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REPOST - was: Revised: Atwater Carey Towel - Tim Coughlin

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  • tcoug7
    Well Roger, I did it again, I titled it wrong. The good news is I m shaking all the cobwebs out on this one, since I ve got at least two more to submit here
    Message 1 of 3 , Nov 1, 2005
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      Well Roger, I did it again, I titled it wrong. The good news is I'm
      shaking all the cobwebs out on this one, since I've got at least two
      more to submit here in the near future!



      --- In BackpackGearTest@yahoogroups.com, "tcoug7" <tcoug7@y...>
      > Hi Roger,
      > Thanks for the edit. I've reworked some parts, so take a look,
      > please.
      > The HTML version is here: http://tinyurl.com/ak4uh
      > Owner's Review:
      > Atwater Carey Camp N' Travel Towel
      > Report Date: 17 October 2005
      > Product Information
      > Name: Camp N' Travel Towel
      > Manufacturer: Atwater Carey
      > Manufacturer's Web Site: **Could NOT Locate**
      > Date of Manufacture: Received as a gift 4/2005
      > Listed Weight: NONE
      > Listed Dimensions: 20 x 27 in (51 x 69 cm)
      > Measured Dimensions: 16 x 25 in (41 x 64 cm)
      > Measured Weight: 3.0 oz (85 g)
      > Rated Capacity: 10X its weight in water
      > Cost Search on the Web: $5.00 - 19.00 (US currency)
      > Tester Biographical Information
      > Name: Tim Coughlin
      > Gender:
      > Male
      > Height: 5' 11" (1.8 m)
      > Weight: 190 lb (82 kg)
      > Age: 44 years
      > Email: TCoug7<at>yahoo<dot>com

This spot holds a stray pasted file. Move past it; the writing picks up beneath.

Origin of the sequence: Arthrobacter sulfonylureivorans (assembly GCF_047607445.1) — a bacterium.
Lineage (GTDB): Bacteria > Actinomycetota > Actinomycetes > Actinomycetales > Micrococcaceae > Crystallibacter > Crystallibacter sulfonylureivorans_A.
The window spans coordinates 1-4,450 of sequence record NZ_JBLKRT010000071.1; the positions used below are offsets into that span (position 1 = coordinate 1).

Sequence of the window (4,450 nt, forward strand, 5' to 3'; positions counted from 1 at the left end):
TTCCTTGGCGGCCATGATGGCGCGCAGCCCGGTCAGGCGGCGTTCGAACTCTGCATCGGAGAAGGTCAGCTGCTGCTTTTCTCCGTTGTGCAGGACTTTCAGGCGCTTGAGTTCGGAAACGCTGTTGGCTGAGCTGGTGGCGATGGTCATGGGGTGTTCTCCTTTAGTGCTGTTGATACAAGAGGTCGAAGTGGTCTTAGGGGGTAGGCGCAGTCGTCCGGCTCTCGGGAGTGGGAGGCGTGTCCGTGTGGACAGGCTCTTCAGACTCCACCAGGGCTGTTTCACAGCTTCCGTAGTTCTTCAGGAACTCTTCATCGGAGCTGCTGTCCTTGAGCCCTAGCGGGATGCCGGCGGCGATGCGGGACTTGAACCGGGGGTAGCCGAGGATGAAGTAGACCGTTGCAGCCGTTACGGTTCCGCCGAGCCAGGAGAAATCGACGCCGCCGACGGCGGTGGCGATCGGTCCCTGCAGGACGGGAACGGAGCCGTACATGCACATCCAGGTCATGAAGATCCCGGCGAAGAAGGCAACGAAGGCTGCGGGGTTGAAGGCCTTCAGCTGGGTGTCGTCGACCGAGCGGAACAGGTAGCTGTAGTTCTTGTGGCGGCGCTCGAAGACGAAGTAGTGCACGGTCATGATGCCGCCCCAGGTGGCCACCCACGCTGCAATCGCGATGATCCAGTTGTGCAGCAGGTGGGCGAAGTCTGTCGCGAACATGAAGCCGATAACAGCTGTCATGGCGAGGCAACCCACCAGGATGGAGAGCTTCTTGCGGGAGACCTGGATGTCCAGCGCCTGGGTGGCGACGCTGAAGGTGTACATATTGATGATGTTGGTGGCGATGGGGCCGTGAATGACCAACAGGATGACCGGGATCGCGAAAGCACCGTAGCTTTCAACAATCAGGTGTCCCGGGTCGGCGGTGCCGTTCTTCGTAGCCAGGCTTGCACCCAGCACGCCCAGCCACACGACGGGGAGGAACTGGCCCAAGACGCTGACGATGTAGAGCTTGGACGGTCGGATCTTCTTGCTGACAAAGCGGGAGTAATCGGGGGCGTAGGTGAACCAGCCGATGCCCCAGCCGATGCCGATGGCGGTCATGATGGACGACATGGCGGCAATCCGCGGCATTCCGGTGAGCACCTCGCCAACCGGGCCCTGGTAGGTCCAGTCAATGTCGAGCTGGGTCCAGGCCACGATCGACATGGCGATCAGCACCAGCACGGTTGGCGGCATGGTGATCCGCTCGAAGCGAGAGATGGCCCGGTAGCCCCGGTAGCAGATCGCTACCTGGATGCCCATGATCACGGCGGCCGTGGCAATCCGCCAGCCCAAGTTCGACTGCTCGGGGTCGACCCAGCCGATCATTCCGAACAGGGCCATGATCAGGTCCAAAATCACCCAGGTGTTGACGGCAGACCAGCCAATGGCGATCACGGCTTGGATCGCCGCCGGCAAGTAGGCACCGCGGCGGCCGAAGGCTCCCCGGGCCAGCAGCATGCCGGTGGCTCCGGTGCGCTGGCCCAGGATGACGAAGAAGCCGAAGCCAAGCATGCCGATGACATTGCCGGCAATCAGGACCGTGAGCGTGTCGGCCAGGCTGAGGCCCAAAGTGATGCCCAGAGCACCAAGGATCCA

> Region: Western New York, Northwestern Pennsylvania, Adirondack
      > Mountains
      > State: New York
      > Country: United States
      > Backpacking Background
      > I have been an active backpacker for 29 years, with experience
      > hiking in many parts of the continental United States and Canada.
      > Most of my time is spent in the Northeast, especially the
      > region of New York. I practice lightweight and ultralight
      > philosophies when backpacking. I'm a seasoned veteran to three-
      > season backpacking, and have been expanding my experience outdoors
      > to include winter backpacking. I am an avid four-season dayhiker.
      > Field Information
      > I received the towel as a gift in April, 2005, and have used it
      > regularly since then. For the past six months, field testing has
      > occurred in a wide variety of locations, including: a five-day
      > campout in Western New York, two three-day treks to the Allegheny
      > National Forest, a three-day trek to the Adirondacks High Peaks
      > region, and numerous nights car camping with my family. When I
      > wasn't out camping, field testing continued for the towel as I
      > brought it to the gym several times a week and used it as my pool
      > towel throughout the summer
      > The terrain locally is a mixed bag, starting out close to the
      > of Lake Erie as a flat plateau and changing to rolling hills
      > away from the lake. The flat land is around 700 ft (213 m)
      > with the hills steadily increasing to close to 2000 ft (610 m).
      > Northern Pennsylvania tends to have similar temperatures to
      > New York, although the terrain is considerably more hilly and
      > This is the home of the Allegheny Mountains, with elevations
      > typically around 2000 ft (610 m). The High Peaks region is
      > approximately 4000 ft (1200 m) on average. Daily temperatures for